Nick was previously one of those guys who pretend to be contemptuous of nice clothes. I once suggested that I might follow his sartorial lead, forsake my bulging wardrobe and adopt a simple down-to-earth ensemble of fleece and Ugg boots. Ha!
My cousin Ben was the same. I am pleased to say that both of them are beginning to come around to my way of thinking. Last time Nick was here in London his friend Bernard and I teamed up to drag him round Selfridges. On that occasion he bought a smart jacket from Paul Smith, a pair of Nudie jeans and some t-shirts from All Saints. But it was hard work. For all of us.
So today I suggest that we go shopping in Cos on Kensington High Street. It’s a good move. The shop is empty on a Monday so it doesn’t feel hot and hassly. And I know that Nick will be able to buy everything he needs in one place.
“Can I help you?” asks the young salesman. “Do you have a cashmere hoody?” I enquire. He shows us a lovely soft, dark grey one. “I don’t need that,” Nick informs the salesman, “I live in Australia.” I groan silently. Round one to Nick.
“Honey,” I wheedle, “I think it’s really useful to have one garment that you can take with you anywhere in the world and just throw it on and be warm and comfortable.” He throws me a look that says: “I don’t know what kind of a fast one you’re trying to pull but you won’t get it over on me.” “How about a t-shirt then?” I sigh. I finger a pale sage green skivvy. Then something strange happens. Of his own accord, Nick picks out a grey-green cotton sweater and tries it on. I pass him the long-sleeved t-shirt. “This would look good under that sweater,” I say. He takes the t-shirt. He picks up a grey cotton jacket. “I think I’ll try these on,” he says. He turns and walks toward the changing room. I am left gawping at his receding back, goggle eyed with disbelief.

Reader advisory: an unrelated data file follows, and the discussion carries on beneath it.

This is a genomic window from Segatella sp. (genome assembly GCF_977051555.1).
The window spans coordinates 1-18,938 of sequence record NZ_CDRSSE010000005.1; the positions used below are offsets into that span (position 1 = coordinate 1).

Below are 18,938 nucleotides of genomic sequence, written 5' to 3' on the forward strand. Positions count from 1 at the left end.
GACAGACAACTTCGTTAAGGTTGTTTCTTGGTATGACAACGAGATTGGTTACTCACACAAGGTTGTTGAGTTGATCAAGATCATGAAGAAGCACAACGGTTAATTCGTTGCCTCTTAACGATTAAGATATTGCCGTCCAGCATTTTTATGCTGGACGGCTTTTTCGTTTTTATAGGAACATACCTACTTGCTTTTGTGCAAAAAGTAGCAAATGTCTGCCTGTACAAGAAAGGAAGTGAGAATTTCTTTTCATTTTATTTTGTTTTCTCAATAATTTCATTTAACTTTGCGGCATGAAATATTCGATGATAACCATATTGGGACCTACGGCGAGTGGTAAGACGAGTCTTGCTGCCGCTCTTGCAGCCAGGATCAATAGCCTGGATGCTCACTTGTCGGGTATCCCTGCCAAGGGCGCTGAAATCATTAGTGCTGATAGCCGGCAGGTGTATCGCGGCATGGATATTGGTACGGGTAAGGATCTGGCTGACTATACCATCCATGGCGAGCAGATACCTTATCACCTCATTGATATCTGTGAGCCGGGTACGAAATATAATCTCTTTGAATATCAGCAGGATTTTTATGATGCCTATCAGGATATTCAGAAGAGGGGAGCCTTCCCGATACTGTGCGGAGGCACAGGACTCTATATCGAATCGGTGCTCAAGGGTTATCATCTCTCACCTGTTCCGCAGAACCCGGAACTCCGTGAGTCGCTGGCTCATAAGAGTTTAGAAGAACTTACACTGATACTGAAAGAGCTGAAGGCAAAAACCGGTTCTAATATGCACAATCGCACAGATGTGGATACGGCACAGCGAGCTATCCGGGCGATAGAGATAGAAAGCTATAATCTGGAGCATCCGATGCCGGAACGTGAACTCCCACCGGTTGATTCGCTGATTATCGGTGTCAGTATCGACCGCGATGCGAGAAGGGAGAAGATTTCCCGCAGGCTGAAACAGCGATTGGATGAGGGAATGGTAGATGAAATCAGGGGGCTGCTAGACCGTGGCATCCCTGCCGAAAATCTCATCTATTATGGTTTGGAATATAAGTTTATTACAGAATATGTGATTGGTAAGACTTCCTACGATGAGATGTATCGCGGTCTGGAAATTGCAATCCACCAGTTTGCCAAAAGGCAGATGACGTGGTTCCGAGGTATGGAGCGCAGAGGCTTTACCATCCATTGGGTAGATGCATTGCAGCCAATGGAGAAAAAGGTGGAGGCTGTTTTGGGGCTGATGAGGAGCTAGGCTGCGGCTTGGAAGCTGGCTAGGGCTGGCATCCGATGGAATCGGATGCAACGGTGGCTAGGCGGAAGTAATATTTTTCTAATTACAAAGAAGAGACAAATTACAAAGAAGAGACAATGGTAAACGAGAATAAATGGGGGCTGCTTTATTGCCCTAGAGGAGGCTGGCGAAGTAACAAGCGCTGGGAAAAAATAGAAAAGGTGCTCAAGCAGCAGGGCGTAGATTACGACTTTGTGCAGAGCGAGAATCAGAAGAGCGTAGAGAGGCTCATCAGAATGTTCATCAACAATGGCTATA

I snap to and rush after him, grabbing a pair of smart grey flannel trousers and an indigo shirt on my way. “Since you’re undressed honey,” I cajole, “why don’t you try these on? Just to see...” Oh my god, he’s doing it. Sensing my advantage I thrust a fine wool scarf in indigo and black into the cubicle. “This would finish that outfit off perfectly,” I exclaim. Nick tries it. It works. Whilst he is changing I set up a little rail outside the cubicle door. I start loading it with carefully coordinated pieces. “You, see baby,” I explain, “If you wear this shirt with those trousers that’s a smart look for a business meeting. Then if you wear the same trousers with this t-shirt, it’s more relaxed. Then you can swap the trousers for jeans, add this scarf and you’ve got another look.” Nick tries each piece in turn. He puts the outfits together. He goes out onto the shop floor and picks out a pair of boots. He gets it! Soon we have assembled a complete capsule wardrobe for Nick.
Whilst the salesman packs it all up I whizz upstairs to try on a pair of boots for myself. A few minutes pass and than I hear Nick yelling from below “Hey Lily,” he bellows. “Oh no,” I think, “what’s gone wrong?” I scurry down the stairs. There I behold Nick modelling the soft grey cashmere hoody. “I think I’ll just wear this now,” he informs the salesman and hands over his credit card.
An alarm is sounding. “What’s that?” asks Nick. “It sounds like it’s coming from the car.” I gaze around the dashboard and then fumble in my handbag. I pull out my iPhone. “Radiotherapy, 16.30.” says the message. Off we scoot to Harley Street.
Later on we meet Cindy up in Soho for tea. Then we do a trip to Sainsbury’s for the weekly shop. I’m quite tired by the time we get home. “You cook the dinner and I’ll empty the dishwasher,” offers Nick. “That’s a deal,” I reply. “But first,” he says, “how about I give you a little fashion show?”